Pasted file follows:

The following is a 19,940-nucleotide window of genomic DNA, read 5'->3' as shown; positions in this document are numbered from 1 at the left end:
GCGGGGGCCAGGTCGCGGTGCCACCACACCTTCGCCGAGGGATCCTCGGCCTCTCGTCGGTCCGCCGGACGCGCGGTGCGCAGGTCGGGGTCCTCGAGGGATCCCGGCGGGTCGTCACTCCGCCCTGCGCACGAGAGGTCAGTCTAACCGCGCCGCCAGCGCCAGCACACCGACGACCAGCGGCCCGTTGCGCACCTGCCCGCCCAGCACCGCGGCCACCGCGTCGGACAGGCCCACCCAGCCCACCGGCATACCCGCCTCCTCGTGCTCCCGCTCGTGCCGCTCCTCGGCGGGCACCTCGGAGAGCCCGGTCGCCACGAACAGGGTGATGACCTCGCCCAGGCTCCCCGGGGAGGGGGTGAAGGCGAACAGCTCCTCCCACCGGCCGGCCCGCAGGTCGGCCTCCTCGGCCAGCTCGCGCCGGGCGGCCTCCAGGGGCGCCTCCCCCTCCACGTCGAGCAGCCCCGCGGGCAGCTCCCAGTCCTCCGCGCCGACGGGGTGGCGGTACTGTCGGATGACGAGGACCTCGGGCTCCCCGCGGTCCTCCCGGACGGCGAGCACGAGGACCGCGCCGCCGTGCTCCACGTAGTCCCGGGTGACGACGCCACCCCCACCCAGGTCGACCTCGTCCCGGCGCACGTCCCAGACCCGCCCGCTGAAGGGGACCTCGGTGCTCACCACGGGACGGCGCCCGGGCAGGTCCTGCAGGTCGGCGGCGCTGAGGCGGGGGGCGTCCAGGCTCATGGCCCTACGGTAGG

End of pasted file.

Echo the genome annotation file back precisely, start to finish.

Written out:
The following is a 19,940-nucleotide window of genomic DNA, read 5'->3' as shown; positions in this document are numbered from 1 at the left end:
GCGGGGGCCAGGTCGCGGTGCCACCACACCTTCGCCGAGGGATCCTCGGCCTCTCGTCGGTCCGCCGGACGCGCGGTGCGCAGGTCGGGGTCCTCGAGGGATCCCGGCGGGTCGTCACTCCGCCCTGCGCACGAGAGGTCAGTCTAACCGCGCCGCCAGCGCCAGCACACCGACGACCAGCGGCCCGTTGCGCACCTGCCCGCCCAGCACCGCGGCCACCGCGTCGGACAGGCCCACCCAGCCCACCGGCATACCCGCCTCCTCGTGCTCCCGCTCGTGCCGCTCCTCGGCGGGCACCTCGGAGAGCCCGGTCGCCACGAACAGGGTGATGACCTCGCCCAGGCTCCCCGGGGAGGGGGTGAAGGCGAACAGCTCCTCCCACCGGCCGGCCCGCAGGTCGGCCTCCTCGGCCAGCTCGCGCCGGGCGGCCTCCAGGGGCGCCTCCCCCTCCACGTCGAGCAGCCCCGCGGGCAGCTCCCAGTCCTCCGCGCCGACGGGGTGGCGGTACTGTCGGATGACGAGGACCTCGGGCTCCCCGCGGTCCTCCCGGACGGCGAGCACGAGGACCGCGCCGCCGTGCTCCACGTAGTCCCGGGTGACGACGCCACCCCCACCCAGGTCGACCTCGTCCCGGCGCACGTCCCAGACCCGCCCGCTGAAGGGGACCTCGGTGCTCACCACGGGACGGCGCCCGGGCAGGTCCTGCAGGTCGGCGGCGCTGAGGCGGGGGGCGTCCAGGCTCATGGCCCTACGGTAGG